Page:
Silly Writer Construct:
See two plays, one written by a woman and directed by a man, the other vice versa. Discuss within larger context of progressive New York performance.
Shows in Question:
Post-Performance Reality (aka Mostly Non-Construct Observations):
There is the almost-identical table in both shows. I notice this Friday night on my way out of the Chocolate Factory, with a happy little shock of recognition. I like this table detail a lot. Rusted legs, curving rectangular top. Slight variations on a theme. Thinking about the ways in which artists send messages to each other, embed secrets, within their work. Sara C. Walsh designed the Social Security set, and Running Away was created by Jim Findlay, who also did sound design.
Both worlds are beautiful, unexpectedly, and hard. Walsh makes the stage into a triptych, beige layer cake of faux-everything: wall-to-wall carpeting, linoleum, floorboard laminate. Canned food. Findlay gives us the illusion of movement within stasis, freestanding, semitransparent walls that open and enfold, disgorging from various compartments cheap coffee and chemical cleaners. Perfection (fetishization?) of a sort of barren junkiness—post avant-garde NYC aesthetic?
Or maybe post-comfort. There’s nothing to hint at the possibility of change for the better in these productions, both of which (spoiler alert) zoom toward the death of a central character, each possessing a certain empty charisma.
Compare and contrast: In Landsman’s play, Christina (Benson) is the one with the knife, and she will eventually find a way to use it (or the next best tool) on herself. Masciotti’s victim is June (DeMent), and she’s also a talker—unlike Christina she doesn’t spin hypothetical death futures, but run-together memories of the past.
They both have manipulative relationships with handymen who aren’t quite handymen. In Masciotti’s script (gender-schema alert), the man does the manipulating; in Landsman’s, the woman.
(In Catlett’s production, my sympathies flew toward Himmelsbach, a man; in Lazar’s, toward Hopkins, a woman. Audience gender schema? Anyway, the acting is grand.)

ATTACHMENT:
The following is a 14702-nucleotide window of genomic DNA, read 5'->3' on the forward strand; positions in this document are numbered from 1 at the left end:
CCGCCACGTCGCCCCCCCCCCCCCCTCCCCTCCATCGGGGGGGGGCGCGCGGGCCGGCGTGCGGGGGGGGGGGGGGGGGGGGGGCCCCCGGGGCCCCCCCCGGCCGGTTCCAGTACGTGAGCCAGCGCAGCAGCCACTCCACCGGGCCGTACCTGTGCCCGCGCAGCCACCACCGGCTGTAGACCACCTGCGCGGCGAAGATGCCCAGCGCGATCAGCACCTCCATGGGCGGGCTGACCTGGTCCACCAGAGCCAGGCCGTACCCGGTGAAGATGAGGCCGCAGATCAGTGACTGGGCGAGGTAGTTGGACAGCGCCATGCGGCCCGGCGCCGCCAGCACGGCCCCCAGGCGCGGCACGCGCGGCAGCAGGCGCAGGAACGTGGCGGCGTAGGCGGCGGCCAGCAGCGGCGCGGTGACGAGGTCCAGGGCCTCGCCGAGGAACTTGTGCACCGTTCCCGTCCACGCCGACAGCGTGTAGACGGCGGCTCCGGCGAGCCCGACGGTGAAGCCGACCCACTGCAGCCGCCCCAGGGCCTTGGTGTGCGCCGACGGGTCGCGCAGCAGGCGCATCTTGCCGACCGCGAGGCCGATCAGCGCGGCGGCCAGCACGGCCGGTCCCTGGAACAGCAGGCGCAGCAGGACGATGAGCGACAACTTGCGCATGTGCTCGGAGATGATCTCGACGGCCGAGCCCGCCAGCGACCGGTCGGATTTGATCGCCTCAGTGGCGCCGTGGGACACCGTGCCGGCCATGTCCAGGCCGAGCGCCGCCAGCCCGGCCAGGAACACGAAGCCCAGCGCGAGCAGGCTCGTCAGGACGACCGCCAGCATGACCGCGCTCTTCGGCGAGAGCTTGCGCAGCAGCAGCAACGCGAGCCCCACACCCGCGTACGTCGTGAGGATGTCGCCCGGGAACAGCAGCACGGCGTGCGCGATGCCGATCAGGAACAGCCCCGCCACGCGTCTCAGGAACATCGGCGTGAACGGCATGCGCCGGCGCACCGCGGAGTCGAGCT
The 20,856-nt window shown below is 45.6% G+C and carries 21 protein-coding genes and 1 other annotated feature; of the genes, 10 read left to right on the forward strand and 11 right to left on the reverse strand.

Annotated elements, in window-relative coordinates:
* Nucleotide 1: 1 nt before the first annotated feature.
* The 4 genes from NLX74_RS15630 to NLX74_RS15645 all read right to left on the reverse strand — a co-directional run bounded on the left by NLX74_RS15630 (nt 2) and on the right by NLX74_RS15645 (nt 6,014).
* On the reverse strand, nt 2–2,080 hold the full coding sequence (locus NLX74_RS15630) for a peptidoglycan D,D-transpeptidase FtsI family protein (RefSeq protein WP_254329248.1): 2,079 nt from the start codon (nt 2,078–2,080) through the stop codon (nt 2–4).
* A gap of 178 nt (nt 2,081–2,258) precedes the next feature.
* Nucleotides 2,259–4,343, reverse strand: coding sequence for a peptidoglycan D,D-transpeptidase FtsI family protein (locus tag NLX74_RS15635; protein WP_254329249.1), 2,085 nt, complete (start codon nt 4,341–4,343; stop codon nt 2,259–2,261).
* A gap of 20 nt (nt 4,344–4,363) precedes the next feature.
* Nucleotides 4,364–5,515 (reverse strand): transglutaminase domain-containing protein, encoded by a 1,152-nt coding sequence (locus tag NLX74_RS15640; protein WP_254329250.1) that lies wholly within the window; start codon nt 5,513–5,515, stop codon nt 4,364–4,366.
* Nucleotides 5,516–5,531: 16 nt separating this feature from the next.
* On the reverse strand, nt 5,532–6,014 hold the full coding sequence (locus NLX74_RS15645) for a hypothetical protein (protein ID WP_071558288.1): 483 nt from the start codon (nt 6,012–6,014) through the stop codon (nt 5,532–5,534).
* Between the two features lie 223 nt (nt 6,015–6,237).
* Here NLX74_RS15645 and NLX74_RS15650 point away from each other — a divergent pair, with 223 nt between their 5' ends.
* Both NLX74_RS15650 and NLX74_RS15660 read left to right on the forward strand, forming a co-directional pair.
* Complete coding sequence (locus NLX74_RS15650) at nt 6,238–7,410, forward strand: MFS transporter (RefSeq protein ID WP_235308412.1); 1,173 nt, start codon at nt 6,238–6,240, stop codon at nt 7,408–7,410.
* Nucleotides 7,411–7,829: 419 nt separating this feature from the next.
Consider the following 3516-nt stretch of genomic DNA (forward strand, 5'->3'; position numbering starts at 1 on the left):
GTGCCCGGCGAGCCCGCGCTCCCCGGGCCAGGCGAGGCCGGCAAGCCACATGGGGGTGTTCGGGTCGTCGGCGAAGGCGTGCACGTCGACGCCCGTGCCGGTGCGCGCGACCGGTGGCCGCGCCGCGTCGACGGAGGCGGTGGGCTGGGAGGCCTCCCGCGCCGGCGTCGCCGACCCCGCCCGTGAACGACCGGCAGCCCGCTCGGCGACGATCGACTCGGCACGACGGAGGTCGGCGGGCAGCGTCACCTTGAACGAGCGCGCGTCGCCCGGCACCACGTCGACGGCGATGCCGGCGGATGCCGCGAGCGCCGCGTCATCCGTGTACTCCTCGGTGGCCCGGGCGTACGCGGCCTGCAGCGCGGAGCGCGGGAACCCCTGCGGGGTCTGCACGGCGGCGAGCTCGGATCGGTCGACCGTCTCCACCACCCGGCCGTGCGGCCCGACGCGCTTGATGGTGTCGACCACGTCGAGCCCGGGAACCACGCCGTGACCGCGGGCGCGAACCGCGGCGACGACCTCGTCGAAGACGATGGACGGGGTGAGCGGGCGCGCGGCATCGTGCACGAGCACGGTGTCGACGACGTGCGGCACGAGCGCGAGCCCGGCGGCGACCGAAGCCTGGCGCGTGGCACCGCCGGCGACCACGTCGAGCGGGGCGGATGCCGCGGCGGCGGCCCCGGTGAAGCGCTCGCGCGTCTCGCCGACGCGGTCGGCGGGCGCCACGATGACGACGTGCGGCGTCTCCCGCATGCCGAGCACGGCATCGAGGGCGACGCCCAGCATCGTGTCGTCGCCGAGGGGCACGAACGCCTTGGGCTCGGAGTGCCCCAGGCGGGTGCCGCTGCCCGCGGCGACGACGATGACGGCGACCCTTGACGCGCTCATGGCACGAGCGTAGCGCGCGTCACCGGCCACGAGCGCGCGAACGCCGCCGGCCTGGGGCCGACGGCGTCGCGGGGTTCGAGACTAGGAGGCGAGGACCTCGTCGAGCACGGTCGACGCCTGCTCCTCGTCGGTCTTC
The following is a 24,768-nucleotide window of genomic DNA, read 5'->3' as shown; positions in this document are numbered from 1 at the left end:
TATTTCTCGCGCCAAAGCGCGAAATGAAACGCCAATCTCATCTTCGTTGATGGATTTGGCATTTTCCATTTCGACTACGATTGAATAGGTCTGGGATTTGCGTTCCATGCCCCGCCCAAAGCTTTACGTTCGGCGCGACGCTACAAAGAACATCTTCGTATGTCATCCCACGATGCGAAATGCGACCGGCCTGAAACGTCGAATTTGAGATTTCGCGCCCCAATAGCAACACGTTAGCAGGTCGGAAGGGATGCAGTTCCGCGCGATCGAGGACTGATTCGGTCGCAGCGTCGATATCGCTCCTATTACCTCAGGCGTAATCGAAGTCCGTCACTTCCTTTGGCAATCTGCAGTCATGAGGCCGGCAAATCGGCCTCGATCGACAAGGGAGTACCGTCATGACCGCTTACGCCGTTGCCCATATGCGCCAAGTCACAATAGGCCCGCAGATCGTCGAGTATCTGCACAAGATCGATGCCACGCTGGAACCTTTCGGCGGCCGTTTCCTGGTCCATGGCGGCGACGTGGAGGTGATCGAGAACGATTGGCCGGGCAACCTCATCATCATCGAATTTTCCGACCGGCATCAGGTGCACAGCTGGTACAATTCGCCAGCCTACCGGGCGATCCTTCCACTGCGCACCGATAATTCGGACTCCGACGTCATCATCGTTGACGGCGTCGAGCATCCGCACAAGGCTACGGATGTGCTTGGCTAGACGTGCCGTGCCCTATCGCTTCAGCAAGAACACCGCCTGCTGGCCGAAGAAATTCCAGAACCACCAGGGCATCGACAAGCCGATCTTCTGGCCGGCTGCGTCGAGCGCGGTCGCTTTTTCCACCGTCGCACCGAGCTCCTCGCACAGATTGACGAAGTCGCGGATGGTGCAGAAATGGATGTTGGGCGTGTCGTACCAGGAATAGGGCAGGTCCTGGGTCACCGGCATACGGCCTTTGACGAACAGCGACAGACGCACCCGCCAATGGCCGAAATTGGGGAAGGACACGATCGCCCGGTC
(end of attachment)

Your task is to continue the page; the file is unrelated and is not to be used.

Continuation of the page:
They both talk too much. They talk more than they have things to say. Dry rub of habit. Ways to inflict pain, maybe, or to keep it at bay.
Language & Narrative P.S.:
Structure is a messy business. “The murkiness and ambiguities of a life take on weight and authority by virtue of the published document,” Moyra Davey writes in the opening of Burn the Diaries (2014). I think I think that this is the same whether the life is imagined or actual (which anyway isn’t a black-and-white distinction, as we all know all-too-well by now—is that especially true in the theater?).
Both Social Security and Running Away From the One With the Knife resist, or seem to resist, conventional expectations up until the final stretches, at which point they lurch into, as my guest at one of the shows put it, the territory of a Meryl Streep drama.
Is this a strategy, a failure of nerve, both? Or does it rather say something about the ways in which artists are now relating and/or responding to something in the water?
Are these useful questions? It’s very easy (see “Silly Writer Construct”) to have an idea about how to proceed when you’re following in someone else’s footsteps. It’s very easy to make up your mind, so much so that when time-based art foils this interior audience process it can take a moment to realize you should be grateful.
But also, of course, at what point do the ways in which we resist conventional expectations become the new conventions, and why do we remain stubbornly programmed to see this as a bad thing? Or do we?
Running Away uses a live pop performance (music by Christian Gibbs, performed with Anton Sword) to tie up some of its loose emotional ends, and Social Security employs a sound score (by Ben Williams) for plot shorthand. The music is a trope, one that somehow manages to keep satisfying, despite (here I suspect individual audience-member weakness). The Social Security shorthand felt less adequate. Both, of course, are overt turns away from the self-sufficiency of language, that good old illusion which is never, ever, gone for good.